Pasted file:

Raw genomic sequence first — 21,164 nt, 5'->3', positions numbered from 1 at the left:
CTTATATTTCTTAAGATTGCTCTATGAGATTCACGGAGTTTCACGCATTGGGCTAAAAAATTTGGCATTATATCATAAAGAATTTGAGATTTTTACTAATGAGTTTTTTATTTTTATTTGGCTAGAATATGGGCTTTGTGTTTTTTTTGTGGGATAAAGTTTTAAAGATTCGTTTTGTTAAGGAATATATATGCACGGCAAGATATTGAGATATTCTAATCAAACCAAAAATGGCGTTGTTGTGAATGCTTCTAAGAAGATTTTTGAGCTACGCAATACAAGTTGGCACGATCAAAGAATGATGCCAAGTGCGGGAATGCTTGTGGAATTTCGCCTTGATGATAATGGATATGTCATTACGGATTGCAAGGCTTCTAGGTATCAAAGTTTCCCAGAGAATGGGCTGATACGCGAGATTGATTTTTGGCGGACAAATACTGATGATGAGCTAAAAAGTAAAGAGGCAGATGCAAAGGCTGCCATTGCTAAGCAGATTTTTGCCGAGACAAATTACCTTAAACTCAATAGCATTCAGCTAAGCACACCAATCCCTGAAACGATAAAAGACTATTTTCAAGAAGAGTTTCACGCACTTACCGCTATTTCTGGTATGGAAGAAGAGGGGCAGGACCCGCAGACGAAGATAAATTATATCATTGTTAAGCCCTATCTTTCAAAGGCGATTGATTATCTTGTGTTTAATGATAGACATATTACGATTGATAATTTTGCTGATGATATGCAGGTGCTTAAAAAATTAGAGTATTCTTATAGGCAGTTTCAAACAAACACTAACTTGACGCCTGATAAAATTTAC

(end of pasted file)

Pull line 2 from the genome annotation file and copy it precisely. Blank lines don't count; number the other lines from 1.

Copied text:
CTTATATTTCTTAAGATTGCTCTATGAGATTCACGGAGTTTCACGCATTGGGCTAAAAAATTTGGCATTATATCATAAAGAATTTGAGATTTTTACTAATGAGTTTTTTATTTTTATTTGGCTAGAATATGGGCTTTGTGTTTTTTTTGTGGGATAAAGTTTTAAAGATTCGTTTTGTTAAGGAATATATATGCACGGCAAGATATTGAGATATTCTAATCAAACCAAAAATGGCGTTGTTGTGAATGCTTCTAAGAAGATTTTTGAGCTACGCAATACAAGTTGGCACGATCAAAGAATGATGCCAAGTGCGGGAATGCTTGTGGAATTTCGCCTTGATGATAATGGATATGTCATTACGGATTGCAAGGCTTCTAGGTATCAAAGTTTCCCAGAGAATGGGCTGATACGCGAGATTGATTTTTGGCGGACAAATACTGATGATGAGCTAAAAAGTAAAGAGGCAGATGCAAAGGCTGCCATTGCTAAGCAGATTTTTGCCGAGACAAATTACCTTAAACTCAATAGCATTCAGCTAAGCACACCAATCCCTGAAACGATAAAAGACTATTTTCAAGAAGAGTTTCACGCACTTACCGCTATTTCTGGTATGGAAGAAGAGGGGCAGGACCCGCAGACGAAGATAAATTATATCATTGTTAAGCCCTATCTTTCAAAGGCGATTGATTATCTTGTGTTTAATGATAGACATATTACGATTGATAATTTTGCTGATGATATGCAGGTGCTTAAAAAATTAGAGTATTCTTATAGGCAGTTTCAAACAAACACTAACTTGACGCCTGATAAAATTTAC